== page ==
Every new advancement in genome engineering is accompanied by a debate around safety and ethics. With the advent of CRISPR, it rapidly became apparent that this technology could be used to edit human embryos with much greater ease than previous technologies. While the efficiency of editing with CRISPR is increasing, there remains a possibility for ‘off-target’ effects, a technical term for unintended changes to the genome outside of the targeted region. Some of these changes will do nothing; others may affect genes that influence cancer or other diseases, potentially with devastating consequences. As a consequence, the use of CRISPR in a clinical setting from a technical point of view has been subject to appropriate and highly necessary criticism.

Beyond this, many people question the ethical and moral implications for the concept of our species and its evolution if we begin to edit the inheritable genome as we desire. At the extremes, there remains the anxiety surrounding ‘designer’ babies - offspring whose genomes have been engineered prior to gestation in order for the offspring to exhibit certain desirable traits. The scientific community largely agrees that the prospect of using germline editing to introduce cosmetic changes is still far off. A much more likely usage of germline genome editing is the correction of genetic disorders determined by mutation of a single gene, so called ‘genetic correction’. Disorders such as severe combined immunodeficiency and epidermis bullyosa, a rare and severe skin disorder, are perfect examples of diseases which seem appropriate for clinical approval, as replacing the broken copy of a gene with a functional copy would completely change the quality of life for the affected individual.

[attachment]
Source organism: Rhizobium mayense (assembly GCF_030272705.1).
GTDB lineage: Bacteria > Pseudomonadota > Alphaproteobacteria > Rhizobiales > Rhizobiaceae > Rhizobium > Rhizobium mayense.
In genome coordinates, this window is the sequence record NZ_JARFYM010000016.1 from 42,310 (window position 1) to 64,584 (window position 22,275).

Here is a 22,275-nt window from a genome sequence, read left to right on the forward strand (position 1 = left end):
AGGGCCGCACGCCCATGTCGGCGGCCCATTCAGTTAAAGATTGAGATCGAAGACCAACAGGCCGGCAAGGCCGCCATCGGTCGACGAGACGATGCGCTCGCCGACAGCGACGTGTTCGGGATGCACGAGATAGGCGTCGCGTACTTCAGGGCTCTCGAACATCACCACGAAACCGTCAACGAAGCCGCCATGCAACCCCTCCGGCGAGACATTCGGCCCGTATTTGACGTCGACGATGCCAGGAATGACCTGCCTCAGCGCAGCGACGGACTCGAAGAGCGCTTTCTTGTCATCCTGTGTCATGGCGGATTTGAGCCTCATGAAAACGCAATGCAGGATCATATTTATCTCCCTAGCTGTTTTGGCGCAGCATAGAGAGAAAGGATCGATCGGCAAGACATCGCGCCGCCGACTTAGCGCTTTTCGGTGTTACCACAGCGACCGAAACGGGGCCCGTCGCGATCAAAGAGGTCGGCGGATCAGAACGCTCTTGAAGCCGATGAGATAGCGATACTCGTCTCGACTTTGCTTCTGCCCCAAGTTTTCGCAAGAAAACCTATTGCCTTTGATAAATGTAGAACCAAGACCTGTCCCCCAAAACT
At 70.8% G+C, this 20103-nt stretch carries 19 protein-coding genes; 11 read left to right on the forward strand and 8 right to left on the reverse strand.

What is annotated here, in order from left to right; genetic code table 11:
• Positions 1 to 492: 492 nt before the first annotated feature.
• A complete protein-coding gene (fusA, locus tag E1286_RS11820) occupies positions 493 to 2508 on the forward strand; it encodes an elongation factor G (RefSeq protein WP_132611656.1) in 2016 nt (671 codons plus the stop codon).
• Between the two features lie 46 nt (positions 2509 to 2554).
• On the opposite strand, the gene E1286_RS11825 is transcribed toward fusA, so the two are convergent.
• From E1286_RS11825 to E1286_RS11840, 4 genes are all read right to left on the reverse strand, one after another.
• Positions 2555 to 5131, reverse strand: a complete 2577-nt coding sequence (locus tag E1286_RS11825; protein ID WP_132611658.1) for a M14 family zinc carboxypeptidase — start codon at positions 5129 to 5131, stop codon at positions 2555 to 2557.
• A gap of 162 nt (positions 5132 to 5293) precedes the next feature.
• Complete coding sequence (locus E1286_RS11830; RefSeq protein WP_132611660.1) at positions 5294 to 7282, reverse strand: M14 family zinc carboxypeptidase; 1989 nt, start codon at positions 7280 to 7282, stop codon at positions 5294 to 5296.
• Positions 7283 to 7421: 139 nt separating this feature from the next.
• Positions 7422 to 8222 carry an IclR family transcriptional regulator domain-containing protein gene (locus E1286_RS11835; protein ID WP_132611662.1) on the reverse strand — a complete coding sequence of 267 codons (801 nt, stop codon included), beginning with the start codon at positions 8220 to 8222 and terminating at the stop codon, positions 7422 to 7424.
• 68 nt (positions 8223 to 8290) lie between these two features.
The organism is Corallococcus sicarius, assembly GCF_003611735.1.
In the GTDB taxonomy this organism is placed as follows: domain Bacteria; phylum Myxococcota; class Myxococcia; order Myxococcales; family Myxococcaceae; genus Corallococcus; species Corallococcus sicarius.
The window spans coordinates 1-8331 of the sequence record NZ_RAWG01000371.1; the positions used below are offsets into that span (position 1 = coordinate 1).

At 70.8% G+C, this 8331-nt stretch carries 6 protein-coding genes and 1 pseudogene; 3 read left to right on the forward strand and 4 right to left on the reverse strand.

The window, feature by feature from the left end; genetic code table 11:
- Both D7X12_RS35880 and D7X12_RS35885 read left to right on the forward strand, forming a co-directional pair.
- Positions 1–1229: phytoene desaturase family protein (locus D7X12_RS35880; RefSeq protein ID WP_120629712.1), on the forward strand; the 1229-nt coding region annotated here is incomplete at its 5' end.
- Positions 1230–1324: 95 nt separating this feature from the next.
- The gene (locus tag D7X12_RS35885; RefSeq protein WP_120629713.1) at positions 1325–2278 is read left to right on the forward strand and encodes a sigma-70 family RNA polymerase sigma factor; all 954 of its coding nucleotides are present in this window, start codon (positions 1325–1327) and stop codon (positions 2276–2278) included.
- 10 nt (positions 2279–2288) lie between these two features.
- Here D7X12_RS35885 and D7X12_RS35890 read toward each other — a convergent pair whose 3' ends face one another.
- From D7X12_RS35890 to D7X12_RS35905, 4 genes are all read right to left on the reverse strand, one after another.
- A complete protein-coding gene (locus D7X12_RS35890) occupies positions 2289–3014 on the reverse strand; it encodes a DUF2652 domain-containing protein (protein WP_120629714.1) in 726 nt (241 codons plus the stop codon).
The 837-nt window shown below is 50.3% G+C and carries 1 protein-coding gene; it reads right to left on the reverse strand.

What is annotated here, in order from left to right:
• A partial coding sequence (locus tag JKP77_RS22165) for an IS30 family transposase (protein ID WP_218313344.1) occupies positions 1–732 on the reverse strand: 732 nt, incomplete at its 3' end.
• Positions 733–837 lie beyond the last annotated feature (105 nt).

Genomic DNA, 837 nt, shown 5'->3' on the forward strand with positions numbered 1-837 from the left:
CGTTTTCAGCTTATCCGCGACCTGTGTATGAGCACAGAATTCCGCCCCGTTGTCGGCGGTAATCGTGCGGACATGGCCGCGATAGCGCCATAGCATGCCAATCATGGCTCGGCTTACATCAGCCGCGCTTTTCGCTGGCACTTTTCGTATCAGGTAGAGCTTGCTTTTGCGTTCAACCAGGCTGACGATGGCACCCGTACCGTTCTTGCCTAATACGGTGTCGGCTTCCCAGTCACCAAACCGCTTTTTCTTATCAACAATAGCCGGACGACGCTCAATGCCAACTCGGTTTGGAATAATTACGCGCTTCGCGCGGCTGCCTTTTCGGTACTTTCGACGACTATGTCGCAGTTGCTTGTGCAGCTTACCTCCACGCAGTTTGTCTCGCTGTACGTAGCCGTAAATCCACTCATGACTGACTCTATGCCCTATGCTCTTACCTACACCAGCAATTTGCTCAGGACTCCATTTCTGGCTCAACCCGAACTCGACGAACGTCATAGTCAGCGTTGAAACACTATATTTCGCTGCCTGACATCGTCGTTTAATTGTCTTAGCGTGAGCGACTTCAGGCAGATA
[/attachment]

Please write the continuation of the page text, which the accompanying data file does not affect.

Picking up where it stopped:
When CRISPR-edited human embryos with the potential for transfer into the womb were first reported in 2015, the First International Summit on Human Genome Editing was called. The major conclusion of this meeting, attended by experts from across the world, was that it would be irresponsible to proceed with human genome editing until, at the least, safety and efficacy had been demonstrated, and only used in cases where gene therapy had been deemed sufficiently appropriate and necessary. Many deemed this statement a clear and unambiguous scientific consensus against the usage of these technologies in a clinical setting for the time-being.

Fast-forward three years and a Chinese researcher named He Jiankui nervously approached the podium at the Second International Summit on Human Genome Editing. To a horrified audience, He revealed that his lab had edited the DNA of twin babies born late last year, permanently changing the genome of these children and their offspring to come. In doing so, He breached a myriad of ethical, moral and scientific norms surrounding human germline editing, reinvigorating the debate on human genome engineering, this time on a much more acute sense of urgency.

In the field of genetic engineering, a distinction is often drawn between genetic correction and genetic enhancement, and this distinction often enters ethical discussions about the appropriateness of the use of gene editing technologies. Many scientists would agree that correction is more appropriate ethically. However, He aimed to make the twins resistant to HIV by disabling a gene called CCR5, which is important for HIV to gain entry into cells. Since there was no particular likelihood of the twins contracting HIV, despite their HIV-positive father, in the terms described above, He’s intervention is clearly genetic enhancement.